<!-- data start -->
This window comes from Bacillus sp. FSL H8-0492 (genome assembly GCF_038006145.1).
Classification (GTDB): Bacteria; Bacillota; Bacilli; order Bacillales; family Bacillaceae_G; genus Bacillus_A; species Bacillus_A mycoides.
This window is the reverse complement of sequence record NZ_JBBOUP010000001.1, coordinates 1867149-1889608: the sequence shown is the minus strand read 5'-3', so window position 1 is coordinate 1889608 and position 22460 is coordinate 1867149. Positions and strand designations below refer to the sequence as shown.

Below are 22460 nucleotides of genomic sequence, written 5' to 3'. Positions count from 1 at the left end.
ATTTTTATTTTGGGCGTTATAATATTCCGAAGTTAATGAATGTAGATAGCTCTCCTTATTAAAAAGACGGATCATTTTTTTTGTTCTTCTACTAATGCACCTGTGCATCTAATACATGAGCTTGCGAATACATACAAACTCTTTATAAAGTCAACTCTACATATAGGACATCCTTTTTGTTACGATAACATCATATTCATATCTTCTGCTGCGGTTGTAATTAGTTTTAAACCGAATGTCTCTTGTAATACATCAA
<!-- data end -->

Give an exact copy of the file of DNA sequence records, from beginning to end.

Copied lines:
This window comes from Bacillus sp. FSL H8-0492 (genome assembly GCF_038006145.1).
Classification (GTDB): Bacteria; Bacillota; Bacilli; order Bacillales; family Bacillaceae_G; genus Bacillus_A; species Bacillus_A mycoides.
This window is the reverse complement of sequence record NZ_JBBOUP010000001.1, coordinates 1867149-1889608: the sequence shown is the minus strand read 5'-3', so window position 1 is coordinate 1889608 and position 22460 is coordinate 1867149. Positions and strand designations below refer to the sequence as shown.

Below are 22460 nucleotides of genomic sequence, written 5' to 3'. Positions count from 1 at the left end.
ATTTTTATTTTGGGCGTTATAATATTCCGAAGTTAATGAATGTAGATAGCTCTCCTTATTAAAAAGACGGATCATTTTTTTTGTTCTTCTACTAATGCACCTGTGCATCTAATACATGAGCTTGCGAATACATACAAACTCTTTATAAAGTCAACTCTACATATAGGACATCCTTTTTGTTACGATAACATCATATTCATATCTTCTGCTGCGGTTGTAATTAGTTTTAAACCGAATGTCTCTTGTAATACATCAA